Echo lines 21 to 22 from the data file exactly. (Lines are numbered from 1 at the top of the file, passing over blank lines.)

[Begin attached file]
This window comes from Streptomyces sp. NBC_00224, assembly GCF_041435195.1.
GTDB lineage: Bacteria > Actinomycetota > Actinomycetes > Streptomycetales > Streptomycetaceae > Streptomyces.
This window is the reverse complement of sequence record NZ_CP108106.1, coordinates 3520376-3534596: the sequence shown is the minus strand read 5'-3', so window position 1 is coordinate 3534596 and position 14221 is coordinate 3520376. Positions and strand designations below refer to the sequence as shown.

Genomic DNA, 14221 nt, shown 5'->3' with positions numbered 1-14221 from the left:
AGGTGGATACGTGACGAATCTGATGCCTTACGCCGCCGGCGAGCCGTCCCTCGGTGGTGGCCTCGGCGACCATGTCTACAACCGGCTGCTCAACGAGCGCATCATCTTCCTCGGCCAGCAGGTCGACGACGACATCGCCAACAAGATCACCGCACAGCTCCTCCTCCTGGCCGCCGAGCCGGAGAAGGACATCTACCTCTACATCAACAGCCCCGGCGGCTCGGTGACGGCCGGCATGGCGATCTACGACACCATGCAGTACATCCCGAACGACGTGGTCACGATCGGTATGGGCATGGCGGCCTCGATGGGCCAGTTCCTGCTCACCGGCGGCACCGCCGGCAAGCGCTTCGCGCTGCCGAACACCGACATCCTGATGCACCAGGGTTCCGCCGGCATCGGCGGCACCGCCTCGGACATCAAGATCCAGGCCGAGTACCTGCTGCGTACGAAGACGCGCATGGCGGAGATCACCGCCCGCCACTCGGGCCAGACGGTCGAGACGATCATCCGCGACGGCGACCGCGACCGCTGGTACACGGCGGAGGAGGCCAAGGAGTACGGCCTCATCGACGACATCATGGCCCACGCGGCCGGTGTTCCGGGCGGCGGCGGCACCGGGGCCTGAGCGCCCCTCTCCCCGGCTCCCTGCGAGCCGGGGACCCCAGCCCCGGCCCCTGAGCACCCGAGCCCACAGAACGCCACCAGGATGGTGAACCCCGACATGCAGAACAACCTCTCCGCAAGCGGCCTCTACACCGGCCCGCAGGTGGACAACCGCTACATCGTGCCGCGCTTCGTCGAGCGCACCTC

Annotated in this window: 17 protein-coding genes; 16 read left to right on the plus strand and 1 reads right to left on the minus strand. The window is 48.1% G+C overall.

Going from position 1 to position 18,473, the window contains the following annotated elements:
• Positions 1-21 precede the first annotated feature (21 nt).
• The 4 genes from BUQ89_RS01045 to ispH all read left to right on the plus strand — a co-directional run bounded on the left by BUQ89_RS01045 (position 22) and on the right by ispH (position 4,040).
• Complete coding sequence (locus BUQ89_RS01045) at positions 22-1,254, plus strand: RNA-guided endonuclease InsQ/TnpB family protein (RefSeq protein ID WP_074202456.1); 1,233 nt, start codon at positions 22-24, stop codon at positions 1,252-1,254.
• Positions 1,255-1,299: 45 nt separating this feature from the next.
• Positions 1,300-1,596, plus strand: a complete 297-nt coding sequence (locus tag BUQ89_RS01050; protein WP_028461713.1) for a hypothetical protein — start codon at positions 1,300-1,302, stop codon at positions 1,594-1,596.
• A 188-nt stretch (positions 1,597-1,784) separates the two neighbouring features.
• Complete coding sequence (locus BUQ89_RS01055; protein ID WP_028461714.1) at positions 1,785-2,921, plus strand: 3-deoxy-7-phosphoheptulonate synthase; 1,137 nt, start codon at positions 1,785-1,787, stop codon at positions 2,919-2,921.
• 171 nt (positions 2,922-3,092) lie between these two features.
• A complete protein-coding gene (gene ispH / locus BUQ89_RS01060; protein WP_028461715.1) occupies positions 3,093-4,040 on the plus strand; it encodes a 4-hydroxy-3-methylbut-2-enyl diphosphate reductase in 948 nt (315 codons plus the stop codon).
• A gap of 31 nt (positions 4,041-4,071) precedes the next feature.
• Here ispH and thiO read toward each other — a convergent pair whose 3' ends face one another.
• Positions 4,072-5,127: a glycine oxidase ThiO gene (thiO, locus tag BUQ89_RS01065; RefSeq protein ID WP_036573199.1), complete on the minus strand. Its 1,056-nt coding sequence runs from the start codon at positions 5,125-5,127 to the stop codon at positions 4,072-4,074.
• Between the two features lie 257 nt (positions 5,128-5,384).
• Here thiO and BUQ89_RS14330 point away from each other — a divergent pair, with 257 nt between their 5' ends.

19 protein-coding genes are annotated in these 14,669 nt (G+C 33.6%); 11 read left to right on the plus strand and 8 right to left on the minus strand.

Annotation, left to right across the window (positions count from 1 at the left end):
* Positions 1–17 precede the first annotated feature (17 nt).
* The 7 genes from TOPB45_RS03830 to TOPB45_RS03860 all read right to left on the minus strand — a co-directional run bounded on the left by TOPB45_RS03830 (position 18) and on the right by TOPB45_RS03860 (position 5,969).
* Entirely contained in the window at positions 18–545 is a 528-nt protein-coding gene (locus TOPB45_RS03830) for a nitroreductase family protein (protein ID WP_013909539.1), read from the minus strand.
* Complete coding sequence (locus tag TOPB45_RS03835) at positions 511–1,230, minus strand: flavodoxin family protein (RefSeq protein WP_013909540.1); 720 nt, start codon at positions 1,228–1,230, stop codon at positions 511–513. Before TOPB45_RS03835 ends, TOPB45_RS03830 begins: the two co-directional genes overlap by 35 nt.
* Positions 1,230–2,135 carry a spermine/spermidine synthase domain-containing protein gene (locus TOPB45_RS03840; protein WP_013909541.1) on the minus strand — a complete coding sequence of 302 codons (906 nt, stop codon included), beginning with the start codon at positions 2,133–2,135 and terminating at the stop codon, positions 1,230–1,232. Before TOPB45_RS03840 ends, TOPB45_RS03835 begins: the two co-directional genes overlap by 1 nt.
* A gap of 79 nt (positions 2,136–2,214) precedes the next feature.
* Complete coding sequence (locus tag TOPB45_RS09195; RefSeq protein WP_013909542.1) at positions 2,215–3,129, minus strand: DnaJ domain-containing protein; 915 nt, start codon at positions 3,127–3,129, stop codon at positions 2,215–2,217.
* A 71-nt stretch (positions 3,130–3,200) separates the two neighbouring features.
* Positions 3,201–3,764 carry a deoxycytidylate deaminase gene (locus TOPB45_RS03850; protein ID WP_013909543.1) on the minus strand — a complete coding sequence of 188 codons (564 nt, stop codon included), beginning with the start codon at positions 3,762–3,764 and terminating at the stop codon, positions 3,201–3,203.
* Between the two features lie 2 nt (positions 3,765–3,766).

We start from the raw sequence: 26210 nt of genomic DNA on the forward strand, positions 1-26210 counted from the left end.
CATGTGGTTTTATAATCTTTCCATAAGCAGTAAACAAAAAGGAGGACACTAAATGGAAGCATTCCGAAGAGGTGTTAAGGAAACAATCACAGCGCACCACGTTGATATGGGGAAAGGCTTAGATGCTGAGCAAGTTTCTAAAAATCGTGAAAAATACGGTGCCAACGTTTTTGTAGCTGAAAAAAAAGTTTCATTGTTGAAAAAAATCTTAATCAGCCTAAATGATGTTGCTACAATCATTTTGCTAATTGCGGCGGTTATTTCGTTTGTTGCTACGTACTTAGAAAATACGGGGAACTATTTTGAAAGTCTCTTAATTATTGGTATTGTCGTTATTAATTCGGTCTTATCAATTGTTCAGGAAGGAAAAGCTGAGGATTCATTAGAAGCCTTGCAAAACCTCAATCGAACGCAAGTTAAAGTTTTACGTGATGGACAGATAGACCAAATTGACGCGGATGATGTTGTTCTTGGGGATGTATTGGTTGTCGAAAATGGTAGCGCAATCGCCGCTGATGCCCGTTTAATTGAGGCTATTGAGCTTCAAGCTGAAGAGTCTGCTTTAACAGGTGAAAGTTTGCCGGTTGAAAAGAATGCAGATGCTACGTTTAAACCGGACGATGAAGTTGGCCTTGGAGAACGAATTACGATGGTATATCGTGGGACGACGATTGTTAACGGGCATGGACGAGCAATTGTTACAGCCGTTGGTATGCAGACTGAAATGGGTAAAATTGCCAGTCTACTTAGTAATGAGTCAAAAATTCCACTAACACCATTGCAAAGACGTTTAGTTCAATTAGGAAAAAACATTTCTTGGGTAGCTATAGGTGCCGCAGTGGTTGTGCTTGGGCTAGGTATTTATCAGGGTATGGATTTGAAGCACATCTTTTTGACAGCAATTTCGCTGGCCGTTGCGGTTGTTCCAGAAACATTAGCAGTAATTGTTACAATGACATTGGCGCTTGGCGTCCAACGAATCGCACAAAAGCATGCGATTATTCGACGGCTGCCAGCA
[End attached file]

• Here thiO and BUQ89_RS14330 point away from each other — a divergent pair, with 257 nt between their 5' ends.

19 protein-coding genes are annotated in these 14,669 nt (G+C 33.6%); 11 read left to right on the plus strand and 8 right to left on the minus strand.